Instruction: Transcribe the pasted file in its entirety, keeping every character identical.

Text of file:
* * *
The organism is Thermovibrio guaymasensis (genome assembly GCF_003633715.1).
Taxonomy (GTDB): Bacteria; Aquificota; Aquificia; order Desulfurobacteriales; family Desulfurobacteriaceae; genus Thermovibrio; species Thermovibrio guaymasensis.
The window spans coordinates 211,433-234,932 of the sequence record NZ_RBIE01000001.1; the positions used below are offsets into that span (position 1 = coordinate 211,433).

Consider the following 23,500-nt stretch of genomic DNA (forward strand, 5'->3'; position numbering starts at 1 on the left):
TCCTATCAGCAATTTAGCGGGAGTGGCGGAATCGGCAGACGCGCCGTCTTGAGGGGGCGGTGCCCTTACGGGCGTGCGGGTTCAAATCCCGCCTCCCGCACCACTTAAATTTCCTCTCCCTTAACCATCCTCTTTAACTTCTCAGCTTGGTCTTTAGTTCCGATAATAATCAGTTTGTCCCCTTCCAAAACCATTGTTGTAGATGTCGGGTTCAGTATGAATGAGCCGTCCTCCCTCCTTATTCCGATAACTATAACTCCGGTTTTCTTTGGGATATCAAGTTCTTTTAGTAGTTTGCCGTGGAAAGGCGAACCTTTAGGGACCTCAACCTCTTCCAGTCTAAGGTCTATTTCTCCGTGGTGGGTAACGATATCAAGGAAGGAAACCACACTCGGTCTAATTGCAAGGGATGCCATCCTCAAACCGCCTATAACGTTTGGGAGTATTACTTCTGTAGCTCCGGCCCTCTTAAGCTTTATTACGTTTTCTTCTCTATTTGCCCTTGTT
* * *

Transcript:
The organism is Thermovibrio guaymasensis (genome assembly GCF_003633715.1).
Taxonomy (GTDB): Bacteria; Aquificota; Aquificia; order Desulfurobacteriales; family Desulfurobacteriaceae; genus Thermovibrio; species Thermovibrio guaymasensis.
The window spans coordinates 211,433-234,932 of the sequence record NZ_RBIE01000001.1; the positions used below are offsets into that span (position 1 = coordinate 211,433).

Consider the following 23,500-nt stretch of genomic DNA (forward strand, 5'->3'; position numbering starts at 1 on the left):
TCCTATCAGCAATTTAGCGGGAGTGGCGGAATCGGCAGACGCGCCGTCTTGAGGGGGCGGTGCCCTTACGGGCGTGCGGGTTCAAATCCCGCCTCCCGCACCACTTAAATTTCCTCTCCCTTAACCATCCTCTTTAACTTCTCAGCTTGGTCTTTAGTTCCGATAATAATCAGTTTGTCCCCTTCCAAAACCATTGTTGTAGATGTCGGGTTCAGTATGAATGAGCCGTCCTCCCTCCTTATTCCGATAACTATAACTCCGGTTTTCTTTGGGATATCAAGTTCTTTTAGTAGTTTGCCGTGGAAAGGCGAACCTTTAGGGACCTCAACCTCTTCCAGTCTAAGGTCTATTTCTCCGTGGTGGGTAACGATATCAAGGAAGGAAACCACACTCGGTCTAATTGCAAGGGATGCCATCCTCAAACCGCCTATAACGTTTGGGAGTATTACTTCTGTAGCTCCGGCCCTCTTAAGCTTTATTACGTTTTCTTCTCTATTTGCCCTTGTT